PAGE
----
To get it out of the way, Kiri:Moto does not run in the cloud. Everything happens client-side, in your browser. There are performance trade-offs with this approach, but it does have the inherent advantages of being cross-platform and not requiring any installation. You can click the link above and start generating tool paths within seconds, which is great for trying it out. In the machine setup section you can choose CNC mill, laser cutter, FDM printer, or SLA printer. The features for CNC should be perfect for 90% of your desktop CNC needs. The interface is intuitive, even if you don’t have any previous CAM experience. See the video after the break for a complete breakdown of the features, complete with timestamp for the different sections.

All the required features for laser cutting are present, and it supports a drag knife. If you want to build an assembly from layers of laser-cut parts, Kiri:Moto can automatically slice the 3D model and nest the 2D parts on the platform. The slicer for 3D printing is functional, but probably won’t be replacing our regular slicer soon. It places heavy emphasis on manually adding supports, and belt printers like the Ender CR30 are already supported.

Kiri:Moto is being actively improved, and it looks as though [Stewart] is very responsive to community inputs. The complete source code is available on GitHub, and you can run an instance on your local machine if you prefer to do so. Continue reading “Open Source CAM Software In The Browser”

Print-in-Place Connectors Aim To Make Wiring Easier

One thing some of us here in the United States have always been jealous of is the WAGO connectors that seem so common in electrical wiring everywhere else in the world. We often wonder why the electrical trades here haven’t adopted them more widely — after all, they’re faster to use than traditional wire nuts, and time is money on the job site.

Wago 221 compact lever connector via the Wago YouTube channel

This print-in-place electrical connector is inspired by the WAGO connectors, specifically their Lever Nut series. We’ll be clear right up front that [Tomáš “Harvie” Mudruňka’s] connector is more of an homage to the commercially available units, and should not be used for critical applications. Plus, as a 3D-printed part, it would be hard to compete with something optimized to be manufactured in the millions. But the idea is pretty slick. The print-in-place part has a vaguely heart-shaped cage with a lever arm trapped inside it.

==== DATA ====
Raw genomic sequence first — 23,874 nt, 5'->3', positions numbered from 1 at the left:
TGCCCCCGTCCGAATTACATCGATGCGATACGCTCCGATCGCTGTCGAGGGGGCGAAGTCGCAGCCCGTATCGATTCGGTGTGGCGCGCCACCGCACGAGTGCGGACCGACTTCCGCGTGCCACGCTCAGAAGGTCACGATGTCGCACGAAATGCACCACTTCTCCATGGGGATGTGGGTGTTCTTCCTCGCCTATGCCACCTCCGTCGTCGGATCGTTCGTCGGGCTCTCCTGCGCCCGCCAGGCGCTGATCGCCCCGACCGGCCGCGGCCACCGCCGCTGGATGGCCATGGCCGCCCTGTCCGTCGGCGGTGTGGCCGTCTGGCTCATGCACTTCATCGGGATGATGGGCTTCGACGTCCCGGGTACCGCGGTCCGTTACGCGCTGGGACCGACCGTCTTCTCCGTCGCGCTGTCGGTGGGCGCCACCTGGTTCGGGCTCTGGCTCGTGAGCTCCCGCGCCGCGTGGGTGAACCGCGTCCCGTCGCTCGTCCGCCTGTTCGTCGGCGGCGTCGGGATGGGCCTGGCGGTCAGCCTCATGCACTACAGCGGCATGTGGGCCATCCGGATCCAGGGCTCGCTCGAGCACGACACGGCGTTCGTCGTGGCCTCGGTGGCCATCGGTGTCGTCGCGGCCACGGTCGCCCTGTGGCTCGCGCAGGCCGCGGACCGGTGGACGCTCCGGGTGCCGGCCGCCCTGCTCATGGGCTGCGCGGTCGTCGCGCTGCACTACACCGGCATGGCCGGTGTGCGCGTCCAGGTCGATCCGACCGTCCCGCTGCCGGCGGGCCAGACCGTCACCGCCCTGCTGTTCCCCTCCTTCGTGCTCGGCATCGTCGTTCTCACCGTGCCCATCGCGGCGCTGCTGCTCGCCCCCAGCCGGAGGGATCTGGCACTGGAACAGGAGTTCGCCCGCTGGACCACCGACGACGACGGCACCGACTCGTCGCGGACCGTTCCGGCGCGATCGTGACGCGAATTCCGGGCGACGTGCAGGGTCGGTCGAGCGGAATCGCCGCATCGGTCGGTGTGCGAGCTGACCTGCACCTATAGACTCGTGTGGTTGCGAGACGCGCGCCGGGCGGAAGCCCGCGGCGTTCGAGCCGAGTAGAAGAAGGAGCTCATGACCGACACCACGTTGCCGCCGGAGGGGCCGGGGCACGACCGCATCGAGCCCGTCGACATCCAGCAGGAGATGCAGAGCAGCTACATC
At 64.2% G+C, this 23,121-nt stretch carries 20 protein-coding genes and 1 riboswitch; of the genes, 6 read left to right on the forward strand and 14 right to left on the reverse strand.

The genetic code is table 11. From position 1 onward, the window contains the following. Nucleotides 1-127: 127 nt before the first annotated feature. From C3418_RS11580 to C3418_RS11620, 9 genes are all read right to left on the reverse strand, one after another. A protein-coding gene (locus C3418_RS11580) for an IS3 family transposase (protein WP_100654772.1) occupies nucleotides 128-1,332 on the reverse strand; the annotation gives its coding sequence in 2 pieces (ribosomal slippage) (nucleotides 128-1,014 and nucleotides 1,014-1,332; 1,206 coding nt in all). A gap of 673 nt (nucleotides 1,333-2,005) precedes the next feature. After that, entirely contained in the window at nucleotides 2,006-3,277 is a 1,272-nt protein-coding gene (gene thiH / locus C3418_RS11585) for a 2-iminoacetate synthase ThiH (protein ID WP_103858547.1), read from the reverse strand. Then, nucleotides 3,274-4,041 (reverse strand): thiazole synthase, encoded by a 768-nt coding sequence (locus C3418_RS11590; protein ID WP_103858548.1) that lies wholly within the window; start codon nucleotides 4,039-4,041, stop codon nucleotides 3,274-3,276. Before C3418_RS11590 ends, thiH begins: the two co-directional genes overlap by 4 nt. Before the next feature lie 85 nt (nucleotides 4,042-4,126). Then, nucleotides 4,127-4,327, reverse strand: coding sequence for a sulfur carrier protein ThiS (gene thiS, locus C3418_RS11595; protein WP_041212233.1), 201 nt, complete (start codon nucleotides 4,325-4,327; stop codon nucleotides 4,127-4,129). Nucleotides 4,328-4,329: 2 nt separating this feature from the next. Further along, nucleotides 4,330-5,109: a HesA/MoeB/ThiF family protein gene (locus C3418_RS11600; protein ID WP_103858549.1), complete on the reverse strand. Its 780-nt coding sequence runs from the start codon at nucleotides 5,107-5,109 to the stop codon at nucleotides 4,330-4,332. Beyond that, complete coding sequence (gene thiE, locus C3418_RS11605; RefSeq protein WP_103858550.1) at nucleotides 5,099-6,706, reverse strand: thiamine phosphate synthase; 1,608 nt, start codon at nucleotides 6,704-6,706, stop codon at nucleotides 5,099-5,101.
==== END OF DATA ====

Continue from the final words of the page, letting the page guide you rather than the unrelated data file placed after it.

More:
After printing and freeing the lever arm, a small piece of 1.3-mm (16 AWG) solid copper wire is inserted into a groove. The wire acts as a busbar against which the lever arm squeezes conductors. The lever cams into a groove on the opposite wall of the cage, making a strong physical and electrical connection. The video below shows the connectors being built and tested.

We love the combination of print-in-place, compliant mechanisms, and composite construction on display here. It reminds us a bit of these printable SMD tape tamers, or this print-in-place engine benchmark.

Continue reading “Print-in-Place Connectors Aim To Make Wiring Easier”

Autodesk Blinks, Keeps STEP File Export In Free Version Of Fusion 360

Good news, Fusion 360 fans — Autodesk just announced that they won’t be removing support for STEP file exports for personal use licensees of the popular CAD/CAM platform after all.

As we noted last week, Autodesk had announced major changes to the free-to-use license for Fusion 360. Most of the changes, like the elimination of simulations, rolling back of some CAM features, and removal of generative design tools didn’t amount to major workflow disruptions for many hobbyists who have embraced the platform. But the loss of certain export formats, most notably STEP files, was a bone of contention and the topic of heated discussion in the makerverse. Autodesk summed up the situation succinctly in their announcement, stating that the reversal was due to “unintended consequences for the hobbyist community.”

While this is great news, bear in mind that the other changes to the personal use license are still scheduled to go into effect on October 1, while the planned change to limit the number of active projects will go into effect in January 2021. So while Fusion 360 personal use licensees will still have STEP files, the loss of other export file formats like IGES and SAT are still planned.